We round up the stories, blog posts, tweets and going-out scuttlebutt that have us talking.

Kushi is open after being shuttered last week. Eater got to the bottom of the closure. (James M. Thresher for The Washington Post)

In a weekend where the temperature held steady at 100 degrees, the city was pretty much tumbleweeds and tourists. Even the news was slow: Michelle Obama avoided burger joints; D.C. was named not “sexiest city,” or “best for daters,” but No. 3 on the CBS list of “booziest states in America.” So, what else is new?

Eater DC and Prince of Petworth both took note that Kushi on Friday had a sign posted from the ol’ D.C. Office of Tax and Revenue announcing that the certificate of registration had been suspended. Oh, and the doors were locked. In a pretty fascinating post, Eater broke down what it all meant: Kushi owed $129,300.38 in 2010 back taxes. But as of last night, things were back up and running; the restaurant invited patrons back to its popular happy hour last night via Facebook, and it was open for lunch today. [Eater] Update: Tim Carman on details about the tax troubles.

DCist had a cute little story about why a farm stand you might see on the side of the road in far-out Virginia has instead been planted at 11th and K Streets NW since early this month — where, DCist claims, it’s the District’s first standalone farm stand. With The Little Farm Stand, Lori O’Rea can sell the goods she grows and makes at her Middleburg farm without having to pay to be in a farmer’s market. [DCist]

Washington City Paper took the busy summer concert season as its cue to chronicle a trend in the music world: Like records and more recently, cassettes – yes, cassettes –  you can add reunion shows to the list of things turing musicheads into sweaty, hyperventilating fans. Dismemberment Plan, Scream, Pavement and the Pixies are among the bands returning to stages after officially calling it quits — and fans can’t seem to get enough. “A Fugazi reunion could probably fill RFK Stadium,” the CP’s writer reckons. Even far more obscure bands are benefitting from getting the band back together. But is it sustainable? [Washington City Paper]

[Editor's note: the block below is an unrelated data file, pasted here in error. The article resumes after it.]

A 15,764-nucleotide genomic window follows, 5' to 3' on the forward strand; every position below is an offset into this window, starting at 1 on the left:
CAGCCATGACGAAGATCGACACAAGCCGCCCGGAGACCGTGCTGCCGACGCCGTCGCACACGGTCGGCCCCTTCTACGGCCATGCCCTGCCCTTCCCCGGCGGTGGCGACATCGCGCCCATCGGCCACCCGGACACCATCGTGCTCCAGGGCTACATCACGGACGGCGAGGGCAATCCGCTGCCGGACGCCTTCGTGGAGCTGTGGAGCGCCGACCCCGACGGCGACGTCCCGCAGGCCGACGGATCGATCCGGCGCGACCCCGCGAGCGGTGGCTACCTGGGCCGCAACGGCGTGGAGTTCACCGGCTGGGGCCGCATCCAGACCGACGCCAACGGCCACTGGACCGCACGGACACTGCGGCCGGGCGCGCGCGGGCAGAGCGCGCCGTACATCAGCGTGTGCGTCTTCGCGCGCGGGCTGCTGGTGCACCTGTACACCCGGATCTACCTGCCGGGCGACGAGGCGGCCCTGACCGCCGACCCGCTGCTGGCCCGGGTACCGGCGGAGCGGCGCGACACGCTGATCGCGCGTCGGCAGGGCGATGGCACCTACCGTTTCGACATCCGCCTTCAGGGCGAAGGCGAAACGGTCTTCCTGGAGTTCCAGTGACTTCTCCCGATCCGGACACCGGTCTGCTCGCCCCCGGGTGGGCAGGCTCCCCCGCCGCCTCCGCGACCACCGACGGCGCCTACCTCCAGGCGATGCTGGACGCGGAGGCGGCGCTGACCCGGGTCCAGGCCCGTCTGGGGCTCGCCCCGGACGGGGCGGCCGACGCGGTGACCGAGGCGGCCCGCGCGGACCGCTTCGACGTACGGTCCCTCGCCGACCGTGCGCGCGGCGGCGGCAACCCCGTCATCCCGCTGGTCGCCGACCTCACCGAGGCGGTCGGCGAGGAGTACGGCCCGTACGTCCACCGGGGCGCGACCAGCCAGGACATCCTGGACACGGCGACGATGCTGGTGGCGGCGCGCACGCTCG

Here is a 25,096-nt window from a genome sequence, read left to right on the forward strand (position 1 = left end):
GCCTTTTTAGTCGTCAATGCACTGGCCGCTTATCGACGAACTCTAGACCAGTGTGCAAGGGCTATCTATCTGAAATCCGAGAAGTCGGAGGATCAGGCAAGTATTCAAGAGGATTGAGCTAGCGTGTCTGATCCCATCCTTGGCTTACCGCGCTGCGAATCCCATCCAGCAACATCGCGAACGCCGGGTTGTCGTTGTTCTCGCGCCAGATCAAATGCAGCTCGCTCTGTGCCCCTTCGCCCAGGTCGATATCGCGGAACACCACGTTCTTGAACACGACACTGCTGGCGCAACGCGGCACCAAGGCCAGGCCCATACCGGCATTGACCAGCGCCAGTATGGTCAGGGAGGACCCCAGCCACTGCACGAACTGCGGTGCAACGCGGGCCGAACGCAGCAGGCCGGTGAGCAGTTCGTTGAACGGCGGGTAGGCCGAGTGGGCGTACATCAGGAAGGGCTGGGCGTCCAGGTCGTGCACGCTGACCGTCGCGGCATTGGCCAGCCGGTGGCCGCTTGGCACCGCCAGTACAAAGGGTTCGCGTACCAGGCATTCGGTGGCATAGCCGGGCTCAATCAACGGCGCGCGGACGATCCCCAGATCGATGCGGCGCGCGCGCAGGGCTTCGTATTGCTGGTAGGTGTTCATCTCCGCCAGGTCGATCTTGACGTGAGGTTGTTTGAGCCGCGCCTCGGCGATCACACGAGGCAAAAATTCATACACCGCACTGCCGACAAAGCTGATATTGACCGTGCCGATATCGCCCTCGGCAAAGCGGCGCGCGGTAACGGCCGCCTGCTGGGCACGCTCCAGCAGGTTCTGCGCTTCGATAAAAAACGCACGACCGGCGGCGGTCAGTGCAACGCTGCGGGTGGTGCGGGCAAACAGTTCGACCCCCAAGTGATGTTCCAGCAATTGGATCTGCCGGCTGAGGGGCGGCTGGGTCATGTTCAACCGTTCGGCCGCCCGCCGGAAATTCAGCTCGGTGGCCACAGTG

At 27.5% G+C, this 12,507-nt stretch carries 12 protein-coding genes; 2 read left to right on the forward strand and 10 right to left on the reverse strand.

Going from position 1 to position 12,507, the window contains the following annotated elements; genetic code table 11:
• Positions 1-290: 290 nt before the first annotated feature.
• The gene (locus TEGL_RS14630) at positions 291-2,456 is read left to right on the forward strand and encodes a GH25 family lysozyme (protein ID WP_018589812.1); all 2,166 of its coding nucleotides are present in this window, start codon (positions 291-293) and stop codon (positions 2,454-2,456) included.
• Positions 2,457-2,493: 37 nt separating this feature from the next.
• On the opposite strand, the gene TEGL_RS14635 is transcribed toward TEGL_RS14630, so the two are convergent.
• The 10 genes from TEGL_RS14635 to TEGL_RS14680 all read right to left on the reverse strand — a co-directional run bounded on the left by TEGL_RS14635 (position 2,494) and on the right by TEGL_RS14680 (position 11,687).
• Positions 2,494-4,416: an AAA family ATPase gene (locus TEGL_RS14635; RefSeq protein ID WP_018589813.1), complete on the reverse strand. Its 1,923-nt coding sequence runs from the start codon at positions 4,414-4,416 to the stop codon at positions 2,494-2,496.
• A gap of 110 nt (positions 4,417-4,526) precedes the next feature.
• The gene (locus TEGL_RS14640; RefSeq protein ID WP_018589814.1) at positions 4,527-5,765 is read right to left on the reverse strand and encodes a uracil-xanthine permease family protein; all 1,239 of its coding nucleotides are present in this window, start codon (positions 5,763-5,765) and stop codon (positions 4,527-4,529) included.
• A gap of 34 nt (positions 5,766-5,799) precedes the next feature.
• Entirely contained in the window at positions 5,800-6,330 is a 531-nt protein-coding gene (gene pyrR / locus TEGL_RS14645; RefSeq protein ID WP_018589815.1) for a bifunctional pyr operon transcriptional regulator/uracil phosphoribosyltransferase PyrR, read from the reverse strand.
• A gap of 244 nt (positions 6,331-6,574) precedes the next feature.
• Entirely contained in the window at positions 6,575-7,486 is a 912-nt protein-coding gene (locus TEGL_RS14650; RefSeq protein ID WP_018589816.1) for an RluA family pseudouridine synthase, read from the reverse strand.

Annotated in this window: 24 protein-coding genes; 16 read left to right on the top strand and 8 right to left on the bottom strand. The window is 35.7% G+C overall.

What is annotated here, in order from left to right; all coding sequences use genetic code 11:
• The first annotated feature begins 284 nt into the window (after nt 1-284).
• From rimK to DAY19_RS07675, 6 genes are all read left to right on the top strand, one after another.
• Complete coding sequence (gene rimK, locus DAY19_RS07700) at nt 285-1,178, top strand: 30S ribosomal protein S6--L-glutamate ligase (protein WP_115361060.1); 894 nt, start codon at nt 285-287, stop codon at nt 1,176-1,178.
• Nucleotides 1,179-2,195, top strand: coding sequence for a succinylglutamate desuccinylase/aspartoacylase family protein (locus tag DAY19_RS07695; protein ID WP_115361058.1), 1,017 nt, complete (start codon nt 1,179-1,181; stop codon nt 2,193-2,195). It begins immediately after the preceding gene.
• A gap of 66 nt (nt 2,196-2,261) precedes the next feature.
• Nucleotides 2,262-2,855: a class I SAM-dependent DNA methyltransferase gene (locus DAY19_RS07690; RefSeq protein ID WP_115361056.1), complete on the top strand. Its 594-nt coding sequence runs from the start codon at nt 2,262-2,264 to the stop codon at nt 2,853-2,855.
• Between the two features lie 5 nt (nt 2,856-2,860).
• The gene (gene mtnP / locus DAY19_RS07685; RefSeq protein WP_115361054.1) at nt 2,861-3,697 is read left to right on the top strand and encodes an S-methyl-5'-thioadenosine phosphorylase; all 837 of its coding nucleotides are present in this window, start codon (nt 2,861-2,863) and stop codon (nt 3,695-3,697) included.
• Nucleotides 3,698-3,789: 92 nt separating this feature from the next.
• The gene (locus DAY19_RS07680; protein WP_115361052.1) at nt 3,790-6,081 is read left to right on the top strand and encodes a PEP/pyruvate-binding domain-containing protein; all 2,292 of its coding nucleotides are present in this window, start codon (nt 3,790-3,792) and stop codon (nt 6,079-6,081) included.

And finally, a restaurant opened in an alley near Shaw — and no, it’s not Rogue 24. That’s open Wednesday. Another place with far less pre-publicity (and without Bonji Beard answering the phones) is a spartan little shop called Sundevich. Prince of Petworth has some hilariously sketchy shots of the alleyway sandwich shop (at 1314 Ninth St. NW), which will be serving a mix of sandwiches from the around the world. For example, there’s the Buenos Aires, with skirt steak, chimichurri and fried onions, and there are also Italian and Middle Eastern offerings at the restaurant, too. Here’s hoping you can find it. [Prince of Petworth]